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^ENGAGEMENT EXTRAORDINARY* !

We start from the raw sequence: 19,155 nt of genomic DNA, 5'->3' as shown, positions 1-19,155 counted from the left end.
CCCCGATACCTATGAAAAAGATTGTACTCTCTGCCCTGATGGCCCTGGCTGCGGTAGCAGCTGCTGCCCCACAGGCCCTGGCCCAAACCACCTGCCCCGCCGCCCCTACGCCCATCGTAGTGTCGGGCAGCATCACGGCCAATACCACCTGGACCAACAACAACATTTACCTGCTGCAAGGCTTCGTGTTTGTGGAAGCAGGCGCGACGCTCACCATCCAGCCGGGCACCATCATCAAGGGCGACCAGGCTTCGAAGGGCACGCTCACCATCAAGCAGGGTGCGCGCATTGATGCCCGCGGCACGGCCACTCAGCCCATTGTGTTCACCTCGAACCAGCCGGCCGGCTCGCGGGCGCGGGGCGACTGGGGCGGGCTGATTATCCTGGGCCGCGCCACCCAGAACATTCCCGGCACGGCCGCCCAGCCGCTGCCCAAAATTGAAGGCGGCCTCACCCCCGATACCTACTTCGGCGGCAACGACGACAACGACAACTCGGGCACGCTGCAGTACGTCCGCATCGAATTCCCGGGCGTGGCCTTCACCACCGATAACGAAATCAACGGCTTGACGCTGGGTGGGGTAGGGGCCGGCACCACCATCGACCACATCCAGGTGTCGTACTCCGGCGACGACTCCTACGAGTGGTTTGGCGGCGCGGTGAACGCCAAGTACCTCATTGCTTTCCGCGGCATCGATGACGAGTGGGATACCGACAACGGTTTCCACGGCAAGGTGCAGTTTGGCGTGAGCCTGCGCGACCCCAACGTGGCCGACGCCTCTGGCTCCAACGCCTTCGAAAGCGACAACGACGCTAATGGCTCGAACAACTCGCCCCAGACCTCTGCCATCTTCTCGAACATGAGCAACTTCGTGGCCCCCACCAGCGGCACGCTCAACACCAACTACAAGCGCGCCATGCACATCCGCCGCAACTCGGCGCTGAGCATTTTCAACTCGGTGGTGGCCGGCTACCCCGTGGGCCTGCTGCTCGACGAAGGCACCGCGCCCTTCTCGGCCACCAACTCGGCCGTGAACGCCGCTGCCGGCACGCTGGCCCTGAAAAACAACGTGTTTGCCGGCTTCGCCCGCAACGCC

Of the Greatest Extravaganza on the American Stage. Beautiful < Women! Magnificent Scenery! Gorgeous Stage Effects. ( eo - -.STARS.<30 l ! TUESDAY EVENING, AUG. 24. 1 -WHEELING PHRK CHS1NQ, Index to New Advertisements. third page. The Approval of the M opld Milligan, Wilkin & Co. fourth PAGE. Wanted—Two Young Men. Los’—Opal Stick Pin. lv You W in a Government Position? f’roclamatToi? by the Mayor. L 1 Notice—Order </t Publcatton. The New St. Charles Hotel. Notice to Persons Having Rooms for Engagement Extraordinary—“1492.” FIFTH PAGE. This Week's Bargains—Alexander. The New Way—Prof. Sheff. SIXTHE PAGE. Important Notice. SIXTH PAGE. Notice to Members of Reception Com mittee. Men’s Crush Hats—McFadden. M rehar.t's Day at the Big Store—Stone & ThOma--_ -BfliHmf} 'RttpsUz CHARLES n IMBTs General Manager^ DELIVERED BY CARRIERS. Daily, jut week. to be paid weekly.... 10c Da y. per month. _ Daily and 9 per week.15c Daily and Sunday, per month.&c Si e copies of Dally. 2c; Sunday. 5c Weekly. 5c. DAILY AND SUNDAY BY MAIL. POST AGE PREPAID. Daily, including Sunday, per year.$8 00 D : Sunday, dx men.ns.. 4 00 Dally, including Sunday, one month.. .0 r>u:lv, six days In the week, per year.. 6 00 D.uiy. six months.® Daily, three months .1 D uly, one month . D uly, three days in the week, per year 3 00 D . ly. two days In the week, per year. .. 50 li.tly, otte day in the week, per year.. 1 2a O QA Sunday only, per year. - ™ rdx months. 1 00 "•. Tributes ot Respect ar.d Obituary No tices five cents per line. Stamps of the denomination of two cents and less accepted for amounts less than one dollar. Correspondence containing important news solicited from every part of the sur rounding country. • ; munirations w'll not be re turned unless accompanied by sufficient postage. Th« REGISTER, embracing its several editions, is entered at the Postofflce at Wheeling, W. Va.. as second-class matt; E hh—c?-te-tSu-Oi- A- fOi iSx. <£—$3 SPECIAL SOTICE. ■" « f <r Persons leaving town ior the Sum* mer can have The Register delivered ^ by mail ior fifty cents per month. ^ " daliy edition; twenty cents per i k; month, Sunday edition; sixty-five P cents per month daily and Sunday :5 <: edition combined, payable in ad- $> \ance. Call or notify publication k oiilce cither by mail or telephone No. ^ $D7. The address will be changed ' ^ as f.-equeatly as desired. Subscri- •’ 6' ners sbooiu uui •» *••>’ —• a* <r address when furnishing new ad- g> dress to which paper is to ne scat. jj, _— Decorate for Merchants’ Day. Let's make the old town look gay. -o-— Our Merchants’ Day visitors will be arriving this evening. Let everybody unite to give them a pleasant time. --o— The fastest mile ever run on the American turf was l:3.»'i2, and the fas test bicycle mile is 1:38V». This is a pretty and interesting race. -o—--— Great fortunes await the young men w ho can figure out uses for waste products. There are gold mines in the dump piles of this wasteful country. -0 Thirteen thousand gallons of whis ky have been started to the Klondike. Now who will go and start a gold cute ( 'al)li hment? The gold is right on the ground. --P ■ ■ — In thinking over the labor difficul ties, don't lose sight of the fact that mu < ie was made before money. It is 1; or which makes everything, money included. Labor is deserving of con sideration. In their struggle for better condi t'u • s the miners and the friends of the miners should look after the company stor.' a little. The company store is an octapus. -o The government official War Record now makes one hundred and twelve volumes, and has cost S2.3PO.OO up to date, with another half a million nec essary before the work is finished. This makes it by all odds the most ex pensive work ever printed. When you come to think of it. this tiling of several thousand adventurous men going due north to conquer a new territory is a little uncommon. Here, tofore tie human race has preferred to move westward, and when not west ward to the south. It is an interesting innovation. -o- . . - SI i; \ U— \\l> THINGS. What’s the matter with our friend, the Intelligencer, and its proposition tl at the price of sugar has not ad vanced? We regret its silence at this particular moment, after it had gone to the trouble of questioning the statements of the Register. We beg ti remind the Intelligencer, in a cas i. ! way, that the price of sugar cer tificates have advanced from 103 to 1 • . which represents a net increase in the value of the stock of that particu lar trust of $40,000,000. In other words, sugar shares are worth $47 more than they were before the enact- I mem of the Dingley bill. We hope the | ) j Intellligencer won’t drop this little matter Just as it is getting interesting. And after we have settled the sugar j trust controversy we can take up the ! advances made by the pott^ery trust, and the steel manufacturers, and a lot of other things, and compare the in creased cost with the advance in wages, and get at a general under standing of the economic situation, and the par value of the Dingley bill as a real benefit to the American peo ple. Don’t let us pass these things by in this hasty manner. The people are talking about them. Why not the newspapers? And besides, it is your j game. -o— Since the Dingley bill went into ' effect window glass has advanced 15 per cent, in price, which advance rep ! resents $300,000 profit on stocks on hand. That is to say, this $300,000 will be taken from the pockets of the people and added to the profits of the manufacturers. Meantime, these same manufacturers are quibbling with ; thrdr workmen about wages, and a strike is probable. -0 HOW ONE MAN LOOKS AT TT A telegram from New York last night said: “A telegram from Hotel Champlain, N. Y.. says: "President McKinley stated last nlgtu that it should be a source of pleasure to t-vory American citizen to know that there was a return of prosperity to the country. •• ‘The cause of the present boom in the west.’ he said. ‘Is undoubtedly due in a great measure to the large crops, and hish prices caused by the failure of crops i in oth»T counttles. But the fact that pros perity has set in In the East cannot he ac ' counted for in any other way than by the wise policy of the Republican party in restoring a protective tariff. “ ‘The present boom Is not spasmodic, but will continue to increase, and not only tin manufacturers, but the people gener ally will soon realize that It Is only with a protective tariff and sound tinaneial principles that the country will be pros perous and remain In that condition. " With the restoration of confidence will come a restoration of prosperity. In this interview the President very justly says that "the cause of the pres ent boom in the West is undoubtedly due in a great measure to the large j crops, and high prices caused by the failure of crops in other countries. ’ That is eminently correct. But he is ! mistaken in his surmise that the I "prosperity” which has set in in the East “cannot be accounted for in any j other way than by the true policy of i the Republican party in restoring a protective policy." In the first place, there is very little "prosperity" in the East, outside of Wall street, and what there is is mostly a reflection from the good crops in the West. In the sec ond place, whatever of prosperity we have is despite the "protective policy” » th* Renublican. party, and not be j cause of it. We ail hope that the country will be prosperous and remain in that condition,” but we are very much inclined to give Providence the ! credit for what we are enjoying, and | not "the protective tariff.” The Presi j dent is too prone to jump at couclu i sions. -o-• This is an age where most people are trying to get something for noth ing. The point is illustrated in a re rent literary episode in Paris. A well known writer had been engaged to write a romance at the rate of a franc a line. He didn't care to bother with j the actual work, and sub-let the con 1 tract to a well known collaborator at twenty-five centimes a line. After the | second or third publication, the party | of the first part learned with horror i that his assistant was dying. He hur j riedly read up the first installments of tlie story, finished it out and turned in , the manuscript. "Oh. 1 see," said the ! editor, “you are going to change it; ' you remember, you sent in the last 1 chapters last week.” The understudy had again sub-let the contract for ten centimes a line, and was dying in peace. The literary gentleman with whom the original contract had been made got out of it adroitly, and the story was finished. -o As additional evidence that prosper ity is here, a Baltimore paper tells a story about a young man. who vainly tramped the streets for work before the passage of the Dinglev hill, getting a job at a dollar a day. working 117 days, paying a dollar a week for meals and a dollar a week for room rent, and yet buying two suits of clothes for $25 and putting $75 in the savings bank. This young man will get rich. He is evidently a financier. What’s the matter with the people of Richmond. Va., that they object to the Gram] Army encampment? We have understood that the war was over, and certainly it would be a good thing for Richmond and for the South generally if a couple of hundred thou sand northern people could be turned into the late capital of the Southern Confederacy. The young men of Rich mond are enthusiastic about the mat ter. and harp a strong committee in Buffalo, but the older citizens are vio lently objecting. This is not well. -o A gold mine isn't always a good thing. There are some thousands of them in this country, but only sixty- ' eight paid dividends to stockholders last year. -—o We are afraid that the theory of the weather department that hot weather increases crime is all wrong. On the 20th inst. a cold wave struck St. Louis, and on that day five people committed suicide, six men beat their , wives, three men went crazy on the : ' streets, one brother shot another, a 1 prominent citizen was found writh his ! skull crushed, a lady was badly bitten by a horse, and two men were bitten ! by mad\dogs. This hot weather theo ry won’t do. -o It has been said of Secretary Stan ! ton that when he went into President Lincoln’s Cabinet as Secretary of War he had twenty-five years of life on deposit, and checked it all out in the j course of his service to his country. This is an unique but truthful way if putting it. When the war was over • Stanton was a broken man. -o The action of the Wheeling and Lake Erie railroad in running large excursions into Wheeling is to be com ! mended. The road should be en couraged to bring visitors often and lots of them. There are many things of interest to be seen in Wheeling, es pecially for the visitors from smaller towns. Bring the people along. -o The centennial celebration of Jeffer son county, Ohio, opens to-day. Wheel ing ^extends her congratulations to Steubenville, our neighbor, and wishes every success for the affair. A PROUD CENTURY. Pittsburg Times. This is the week of Steubenville’s jollification. If there is a town in I the United States better entitled to ' a day of rejoicing it would be a diffi cult matter to locate it. Steubenville is not an overly large place, but it is historical from the day of its founding and it is associated with national ex istence in every step of its career. The town' perpetuates the name of Baron Steuben, and the county is one of the several in the United States that do honor to the name of Thomas Jefferson. But before Steuben and Jef ferson had begun to make American history’, the Seneca Indians had made the neighborhood of Steubenville a conspicuous place on the aboriginal trail, and the pioneers of white civi lization followed Indian sagacity in erecting there one of the first forts in the Ohio country. Steubenville has become famous as the home of Edwin M. Stanton and of a number of the “Fighting Mc Cooks,” a family whose military record t is probably unparelleled in the annals of the Nation. It has been conspicuous as a commercial point, and in the early days of river traffic was an important port. When the railroads came Steu benville was one of the chief stations between the cities of the East and West, shops and headquarters being located there. Iron mills and glass factories recognized advantages in the old town, and for years its career was prosperous and its future promising. Although Steubenville is a thrifty Ohio town, it has not seen as much of for tune's favor of late as it deserved. FlttBTmrS a 111! "NVlircMnp; bav© ov**r overshadowed its manufactories and headed off much of its commerce. Still, Steubenville is one of Ohio’s best towns and can be proud of its century of achievement. DON'T I OWN YOD.BODY AND SODL? Said Simon L©grr», an n© Applied the Cruel l a«h to the Rack of Old Tncle Tom—The Saying Still Ooen in ThU Lo cality. Clarksburg Mall. On Monday afternoon W. Shaw han. mine boss at Pinnickinnick No. 2. appeared before Squire David and swore out a peace warrant against James Higgins, a striking miner. The warrant was served by Constable Davis, and Higgins was brought before Squire Northcott, who held him in bond for good behavior in the sum of one hundred dollars, with Wm. Burk as his security. Higgins when arrested appeared be fore the justice with his head tied up and suffering from a blow delivered by Shawhan. the mine boss. It is said that Shawhan in the discharge of his duties as the Simon Degree of the corporation, had either threatened or had evicted Higgins’ family from one of the company’s hovels, and that when Higgins protested, was struck by the boss. Higgins’ subsequent threats as to how he intended to get revenge, led to his arrest, with the above resuM. Shawhan confessed to assault and hattery and paid a five dollar fine. Now it may be thought by the un initiated. that the little h^me that Higgins was fighting for. was an at tractive little cottage, surrounded by the small comforts of life which ameliorates the hard condition of ex istence generally, and that he mieht have been Justified in trying to sav° possession of it. Not so. however.—Tt was nothing in the world but « dirty frame shanty 12x14 feet, covered by a paper roof. Nothin? hut a floor, four walls and a pieee of paper. It is one of a number of the same kind pro vided for the miners by the coal com pany. It is said that aside from the lumber, paper and nails in the struct ures. it costs the company Just nine dollars to build them. Miners pay $4 a month for them to shelter their families. Wasn’t Hieeins foolish for fightin? for such a shelter, and isn’t it right that the big corporation should have the possession of it if they want it? What if Higgins and ( T his children are thrown, with their household effects, into the road? The strike is not yet over and we fear that there will be more cause for ; injunctions before it ends than the cowardice, bluff, or capture of mine owners. --o AN ENQUIRY. ! To the Editor of the Register. Sir:—In view of the tact that the Intelligencer has been so persistent in , snarling and snapping at Mr. Bryan, : therby seeking to mislead the unwarj, please publish the following: Will the Intelligencer have the hon estv and fairness, after giving public ity'to a lying story, manufactured by the enemies of truth, about Mr. Stew art, Senart from Nevada, having de serted the silver cause, to publish the Senator’s repeated denials of such storv, which denials can be found in the’‘Silver Knight’ of August 19th. a marked copy of which the Senator sent 1 me. and which is at the disposal of the I Intelligencer if desired. Yours for the rule of an honest ' majortiy. S. HARTMAN. -o SOM M E K N A C HTSF EST And C oncert of the Oper# House Orchestra Last Night. The annual concert and somraer* ; nachtsfest of the Op<?ra House Orches tra was given last night at the Wheel ing Park inclosure. The popularity of this musical organization, and the high class of all of its entertainments, was attested by the large audience which attended in spite of the cool weather and threatened rain. The af fair was a success in every respect. The special motor over the W. & E. G. road took out a large number at 7:30 : o'clock, and there were special trains j after midnight. ; The enclosure never presented a ! more attractive appearance. It was lighted by electricity and lanterns, and the seats and tables were arranged in such a manner as to command a view of the temporary platform built for the band. The concert was successful from an artistic standpoint, and many of the numbers were warmly applauded. All were excellently rendered. After the ' concert the crowd took possession of the floor of the Casino, and danced un til 1 o’clock this morning. During an i intermission at midnight, supper was served in the Casino cafe. Both con cert and dance programmes have been heretofore published in the Register. INSTANTLY KILLED. Chattanooga, Tenn.. August 23.— John T. Long, a workman in the Cin cinnati Southern railroad shops, while jacking up a car this morning, was in stantly killed by the handle of a jack striking him in the head. Master Mechanic P. H. Schreiber, who was standing a few feet away and witnessed the accident, fell over In i a fainting fit from which he could not' be aroused. Mr. Schreiber has been troubled with heart disease for some time and his physicians say he cannot survive the shock. DIED. COEN— Monday, August 22M. 1IW7, at 8:45 a. m.. Elizabeth, relict of the late Alexander Coen, in the usth year of her age. Funeral notice hereafter. W RIGHT—At Grand Junction, CMo rado. on Wednesday, August IMh, 1W, Harry \V\, oldest son of Mrs. Jennie E. and the late M. L. Wright, aged 23 years and 3 months. Funeral notice hereafter. UNDERTAKING. I OUIS BERTSCHY. -A-J (Formerly of Frew .V R»rt«ehr.> FUNERAL DIRECTOR ANi* AKTKKIAL EUIIAI.HKR. llltt .Umii -it., L**t Side. Oil. hr teieonon* ans.vered day or night. St or* telephone. 033: residence. idi. inyld URIEND & SON, Funeral Directors and EraW.mers. PKOMPT ATTENTION JAY 04 UidT. Telephone Calls—Store Albert vlagsr* ' (residence) 541. Kennedy f. frew, (iraJuateif U. S. Collej: j; taYalalaj, FUNERAL DIRECTOR & EMBALHER With ALEXANDER FREW, 1 £08 MAIN SIKKtr, Telephone 5829. apdes / MJOEY. Fl'RBEE & BENTZ. \j Successors to P. J. Altmeyer, Punerai directors and emba-lmers. cor, 26th and Jacob streets. Wheeling. W. Va. Tel- , - r V . W. K <’ooey'» residence, No. 1735. Calls answered day or night. auSedc Max l iiess. Cut Flowers and Funeral Work a specialty. Fine plants, shiubbery. trees, etc Greenhouses, N'ation.%1 P*oad. east of city. Telephone 1632. my23edc ORDER OF FUBLICtTIDN. The State of West Virgina. Ohio County, ss: In the Circuit Court of Ohio County, West Virginia. August Rules. 1-07. John Walford ? Administrator vs. Anna Helena Walford and Others. IN CHANCERY. The object of this suit i? to subject the real estate of said decedent. John Wal ford. to the payment of hi* debts, the per sonal property of the being insufll- ! cient theivfor. And it appearing from an affidavit filed j In said cause, at these rule-, that the de- , fendants,-Wolf and - McMillan. partner- as Wolf. McMillan Sc Co.. The Louisville Cider Vinegar Co. ia corpora- I tlon); George Hasley, - Hasley and j —- Hasley. partners a* George Hasley St Sons: F. Schaub; Globe Soap Co. (a corporation): J. Capehart. C. L. Graner; Ludlow Soap Manufacturing Co. ia cor poration): J. R. Vernon and F. I. Ver non. partners of J. R. & F. I Vernon: H. G. Hannewell; Cer. ral Baking Powder Co. «a corpora;lon>; G. Rosf-nhein; - Hardesty and - Hardesty, partners as Hardesty Brothers; E. W. Reed; William Nixon: - Dunn and - Roebuck. partners as Dunn & Roebuck: - Enoch. - Brownson and - Brown. partners as Brownson & Brown: D. W. Waston are non-re?idents of the State of West Virginia, and they not having been served with process in said suit, on mo tion of the comp'aln.int by his solicitor, this order of publication is ordered against them, and it is ordered that the said de fendants. above named, be and ar- r-quir ed to appear within one month after the date of the first publication of this order and do what is necessary to protect their interests. It is further ordered that this order be published and posted as required by law. Witness. C. H. Hecnir.g. Clerk of our said Court, at the Court House of said County, this 4th day of August. 1&&7. to wit: August Rules. 1S97. C. H. HENNING, Clerk. Published the first time August 24th, 1857. Attest: C. H. HENNING, Clerk. JAMES P. ROGERS. solicitor for Complainant. «u24aowt PIANQS-C. A HOUSE.__ It Pays in Wear! It Pays in Money! ••• It Pays in Satisfaction! To buy an Emerson or an Ivers & Pond Piano. Thpre’s a feeling of confidence and security in owning these Pi anos that is worth all it costs, but it doesn’t cost all it’s worth. *»THEY ARE SOLD ONLY BY»w a 9 1324 AND 1326 MARKET STREET. SPECTACLES AND EYEGLASSES. . .. Is the most precious of our senses. Don’t neg m 'r lectit We make a thorough test - t I I / ^ \T without charge, it glasses are needed. We luve I 1 I 1^ the largest assortment in the citv. HENRY \V. ETZ, Optician, Exchange Rank RuHiiing. t'orncr Main ami T wlfth strccl«. LOST. __ LOST—Opal stick nin. A liberal reward will be given to tinder by returning :o thLs office.__»u24es WANTED. WANTED—Two neatly dressed young men. Apply between 7 and S a. m. at 1000 Main street, 2d floor._au24es WANTED—Astive men of good appear ance for outdoor work. Salary and com mission. References. Boys need not ap ply. 1045 Main street. au22edu WANTED—Boys between the ages of S and 12 years to ring soprano and alto in St. Matthew's boy choir. Salary and in structions given In music. Call at PARIS R MYERS’, 1305 Market street, mornings at 10 o’clock. au22erdi| TO LOAN. _ TyrONEY TO LOAN On Personal Property at Reasonable Rates. WHEELING CITY LOAN COMPANY, 1‘jlS Market Street atiSedb FOR SALE-M SCELLANEOJS. pOR SALE. OIL LEASE RENTAL BLANKS. Specially prepared so an to cover all emer gencies. REGISTER OFFICE. BONDS FOR SALE._ Ftavenswood. Spencer and Glenvllle R. R Whitaker iron co. Fostoria Glass Co. Wheeling Pottery. Piedmont Water Works. Bellalre Steel Co. Wheeling Steel and Iron Co. HOWARD HAZLETT, New Exchange Bank Building. Stocks, Bonds and Investments. BARBECUE •-nr THE-• Retail Butchers' Protective Ass'n., —TO BE BKI.B AT— Wheeling Park, Thursday, Ang. 26,’97. The Barbecue will take place at 2 p. m . for which the committee will have tive beeves roasted, which will he given away free. The committee has made arrange ments for plenty of amusement to suit all. (See large hills.) All the wholesale and retail meat markets will close on this day at 9 a. m. The public In invited to attend and have an enjoyable time. COMMITTEE. Merchants’ Day 0-AT-• Wheeling Park Casino, TUESDAY EVENING, AUG. 24. The Extravaganza Burlesque Operatic Combination of the Season of FIFTY PEOPLE-COUNT 'EM.; _all star* LOOK AT THE NAMES: Stuart, "the malrMaster Thos Meade, I Patti.” Miss Corine Thomp- | Z*ima Rawltton, ,.f0n- , _ Marie Conchita. Harry J. Turner. Sara Maciaren. Arthur Randolph | The H*ra!d Square Seaton Quartette. Jay Binkley, John H. W. Byrne, George Ovey, Frank Gardiner. G. D. Cunningham. Brought direct from New York at a very larg'- expanse for this occasion only. Thev return to the Metropolis Wednesday r.lght. Special entertainmen* for the Wheeling public Tuesday evening at Popular Price. Adm.ssion. Tic: no ex ra charge j for reserved seats. Seats on sals at I House's Monday morning. DON’T FAIL TO GO. gTEEL ENGRAVED Address Cards. ICO cards and plate. tLSQt Wedding Invltatlona. any prlca you wlafe to pay. Samples for asking. WEST VIRGINIA PRINTING CO., _ __ Wnaetlng.W. Va. i NEW ADVERTISEMENTS. HOW to Recome Lawful Physicians. Den. lists or Lawyers. Address Lock Hox Chicago. aulOeri J^ENV ST.CHARLES HOTEL. Traveling men’s home. cor. Fourteenth and Water streets. Convenient to all rail* road depots and steamboat landing. Un furnished and renovated throughout. V OTICE. Persons having rooms for lodgers Wednesday right will please send memo* random of same hiuI terms to Merchants' Headquarters. No. 1301 Main street, aa I early a* posslblo this, Tuesday, morning. auLMq DECORATE ON WEDNESDAY. ( itt or IVtirrt ino. 1 Orrirt: «»r tiik Mayor, > City Haul, Aug. i/3, 1807.) To the People of Wheeling: Wednesday Is Merchants' Day. and in recognition of the proprieties of the occasion, l ask all business men, and 1 citizens of Wheeling generally, to dec orate their buildings on that day, in honor of our invited guests. Our out-of-town friends are our friends indeed, and when they come to the city they should bo welcomed wltjt^^ unanimity by all oor citixana. fl I. : every body aid in making Wrd^B r.esday pleasant fur our gu.. ts. ^D| John kvMMiii’n in rrs, Mayor of WLeeilnrf^H .. , ! N ITU RE. ! will stdl on Wednesday morning. Au gust 26th, 1X5*7, at the auction room, No. 1064 Market street, at public sab-, all th# household goods and kitchen furniture of the late Mrs. S. ('. Scybold. consisting of carpets, oil cloths, sofa, eowlng ma chine. rugs, chairs, dreeter, cook stove, cooking utensils and numerous other ar ticles necessary and ornanu ntal In house keeping Sale positive. Terms, oa»h. JAMES P. ROOERS, Administrator. J. C. HKKVEY, Auctioneer. au22esdq NOTICE TO RETAIL MERCHANTS. The Executive Committee of Merchant** ' Day extend a <-or<ll.t 1 Invitation to th« Ko 1 tall M rchants of Wheeling and vicinity i r J M Jk c-ptlr.g this ln\Tai*l<*n to '-all -it M' r ■■ 1 1 badges and tickets for the evening enter tainment. H, QL’ARRIKR. Chairman. K. <1 CAU»WKLU HENRY It A K It, 14, A. EAIXAN'CB, . 1\ E. M COY « ommltte#. The following comprises the list of St'BRCKJBKRS: , Baer's Hons Grocery Company. Bank of Wheeling. F. W Baimur Co. Brandfass Tobacco Company. Bloch Bros. Tobac co Co., c o. 8 i Cot Commercial Bank, Caldwell - Peterson Man'fg Company, W. H. Chapman A Sons, Dollar Savings Bank. D» plait Dry G Company, R O. Dun A Co., Exchange Bank. G. 8. Feeny A Co. K. K. Glffr-n A Co. >1 Gutmar. A Co. Greer A l,a)ng. Hicks A Hoge, Hotel Windsor, C. A. House. T. T. Hutchlsson A Co., C d 1 ess A Son* Hubbard A Pauli, House A Herrmann. Harper A Bro., Kraft, Frank A Co., G. W. Johnson's Hons. " Intelligencer Pul> llshing Co.. J. H. Dock* Shoe Company, Henry K. List, William A. List, McCoy Shoe Com pany, H P. McGregor A Co., B. K McMechen. G. Mendel A Co., Milligan, Wilkin A Co.. Neill A KIMngham. J 8. Naylor A Co., Ne»* Publishing Co.. National Bark of West Virginia, People* Bank, Olt Bros A «'o.. A tiKUMt u« Pol la i k, JU-. <1. Kubb A Iir< Min*. 8 M Klee A f'n . Hive re Me Iron Wki, F. Schenk A Son*. St. Charlea Motel. 0. M Snook A Co., Geo. K Stlf* | A Po„ Joeeph Hpeldel Gro cery Company. Jacob Snyder's Son#, Speyer Bros., Ktoiz< Broi* A Co., Stamm Hotel, Stone A Thomaa, Trimble A Bn ■*. Tin City Mar.k. c. K. VsnKeuren, Vance Shoe Co . Whitaker Iron <’o, .. V. P lift i mm • J.v v. -- J|||| » ‘b^H| r ■ A^B» f lane her. mm I. f h| G a w.; H ■ A' I'.a-lirrub, H If, V J K Booth. ^ C. Ste'nmetz. W. 3< hsyertfecer, B. 8 Me Bure, 1. Berraehy. Whecin# A Kl® Orov- R. R. Co.. Wheeitnit park >V»“ •Ion, Wh«e!(nic Street R R Co.. John Krcldel A Co. DO YOU WANT a government’ I **) to $5.OCT) p* r annum pay >u; ea»v. Hour* ehort. Life j><»«ltlo 00 day*' annual leave with pay. pare by m ill for high grade and merit. r*ojree of Instruction. 112 .'/■ Catalogue with detail* HUGHES CIVIL SERVICE PREPAK TION, Washington. D. C. AMUSEMENTS. QRAND OPERA HOUSE. OPENING OF SEASON' OF *T Monday, Tuesday az.d Wednesday W«dn._*day Matinee. Augi.-t 22. -* ar.d RICHARDS it PRINGLE S GEORGIA MINSTRELS. 4P-8TAR ARTISTS —40 Night Prices—15. 25, 35 and 50 Matin** Pricej—15. 2 2 i I